Who would have thought that children’s silly putty could be used to make sensors, well the researchers in AMBER, the Science Foundation Ireland-funded materials science research centre, hosted in Trinity College Dublin certainly did.
The material graphene has been used to make the novelty children’s material silly putty (polysilicone) conduct electricity, creating extremely sensitive sensors.
This research, led by Professor Jonathan Coleman from TCD and in collaboration with Professor Robert Young of the University of Manchester, potentially offers exciting possibilities for applications in new, inexpensive devices and diagnostics in medicine and other sectors.
Professor Coleman, Investigator in AMBER and Trinity’s School of Physics along with postdoctoral researcher Conor Boland, discovered that the electrical resistance of putty infused with graphene (‘G-putty’) was extremely sensitive to the slightest deformation or impact.
The G-putty was mounted onto the chest and neck of human subjects and used it to measure breathing, pulse and even blood pressure. It showed unprecedented sensitivity as a sensor for strain and pressure, hundreds of times more sensitive than normal sensors. The G-putty also works as a very sensitive impact sensor, able to detect the footsteps of small spiders. It is believed that this material will find applications in a range of medical devices.
Coleman said: “What we are excited about is the unexpected behaviour we found when we added graphene to the polymer, a cross-linked polysilicone. The material as well known as the children’s toy silly putty. It is different from familiar materials in that it flows like a viscous liquid when deformed slowly but bounces like an elastic solid when thrown against a surface.”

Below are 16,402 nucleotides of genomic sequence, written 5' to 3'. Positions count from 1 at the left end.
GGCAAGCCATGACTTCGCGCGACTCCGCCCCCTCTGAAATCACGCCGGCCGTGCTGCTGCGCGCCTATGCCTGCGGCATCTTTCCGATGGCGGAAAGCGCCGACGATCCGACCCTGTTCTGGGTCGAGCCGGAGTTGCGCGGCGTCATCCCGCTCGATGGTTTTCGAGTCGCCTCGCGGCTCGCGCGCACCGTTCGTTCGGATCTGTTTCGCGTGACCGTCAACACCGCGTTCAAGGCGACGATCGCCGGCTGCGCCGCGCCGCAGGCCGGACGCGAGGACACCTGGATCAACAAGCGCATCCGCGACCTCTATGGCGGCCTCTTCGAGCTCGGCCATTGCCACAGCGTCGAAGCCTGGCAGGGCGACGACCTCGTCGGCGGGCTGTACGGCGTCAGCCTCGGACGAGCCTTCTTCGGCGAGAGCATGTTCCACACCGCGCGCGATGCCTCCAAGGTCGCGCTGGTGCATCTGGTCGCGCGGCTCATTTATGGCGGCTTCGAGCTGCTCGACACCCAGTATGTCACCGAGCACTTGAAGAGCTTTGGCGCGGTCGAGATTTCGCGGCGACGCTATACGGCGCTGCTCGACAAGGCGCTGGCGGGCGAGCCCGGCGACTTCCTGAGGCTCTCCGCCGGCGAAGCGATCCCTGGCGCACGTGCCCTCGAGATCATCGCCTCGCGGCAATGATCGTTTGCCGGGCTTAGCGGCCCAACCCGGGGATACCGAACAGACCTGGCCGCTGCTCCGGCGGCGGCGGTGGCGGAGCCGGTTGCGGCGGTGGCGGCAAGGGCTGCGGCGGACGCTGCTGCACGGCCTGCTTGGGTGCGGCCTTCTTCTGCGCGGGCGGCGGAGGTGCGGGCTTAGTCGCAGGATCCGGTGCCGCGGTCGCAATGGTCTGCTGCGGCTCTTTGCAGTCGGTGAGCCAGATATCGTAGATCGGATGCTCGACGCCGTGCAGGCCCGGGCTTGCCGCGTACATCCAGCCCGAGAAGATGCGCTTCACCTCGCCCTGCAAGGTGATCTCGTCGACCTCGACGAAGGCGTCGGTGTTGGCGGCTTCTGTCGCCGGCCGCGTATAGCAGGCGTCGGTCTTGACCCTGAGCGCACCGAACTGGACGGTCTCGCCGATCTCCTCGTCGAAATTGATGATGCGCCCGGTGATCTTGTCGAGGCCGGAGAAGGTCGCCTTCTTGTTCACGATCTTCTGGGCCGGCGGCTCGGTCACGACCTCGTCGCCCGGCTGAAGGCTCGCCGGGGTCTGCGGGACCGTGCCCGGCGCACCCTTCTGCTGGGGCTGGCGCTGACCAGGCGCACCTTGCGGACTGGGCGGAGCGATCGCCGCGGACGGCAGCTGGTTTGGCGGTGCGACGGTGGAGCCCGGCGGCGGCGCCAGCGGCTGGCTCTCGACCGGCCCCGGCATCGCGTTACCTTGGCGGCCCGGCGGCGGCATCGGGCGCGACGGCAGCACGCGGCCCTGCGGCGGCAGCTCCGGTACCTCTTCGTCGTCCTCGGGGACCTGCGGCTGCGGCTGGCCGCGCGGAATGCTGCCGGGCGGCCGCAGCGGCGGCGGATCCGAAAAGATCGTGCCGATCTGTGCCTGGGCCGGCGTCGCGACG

Coleman continued: “When we added the graphene to the silly putty, it caused it to conduct electricity, but in a very unusual way. The electrical resistance of the G-putty was very sensitive to deformation with the resistance increasing sharply on even the slightest strain or impact. Unusually, the resistance slowly returned close to its original value as the putty self-healed over time.”
He continued: “While a common application has been to add graphene to plastics in order to improve the electrical, mechanical, thermal or barrier properties, the resultant composites have generally performed as expected without any great surprises. The behaviour we found with G-putty has not been found in any other composite material. This unique discovery will open up major possibilities in sensor manufacturing worldwide.”
Professor Mick Morris, Director of AMBER, said: “This exciting discovery shows that Irish research is at the leading edge of materials science worldwide. Jonathan Coleman and his team in AMBER continue to carry out world class research and this scientific breakthrough could potentially revolutionise certain aspects of healthcare.”
More information: Phys.org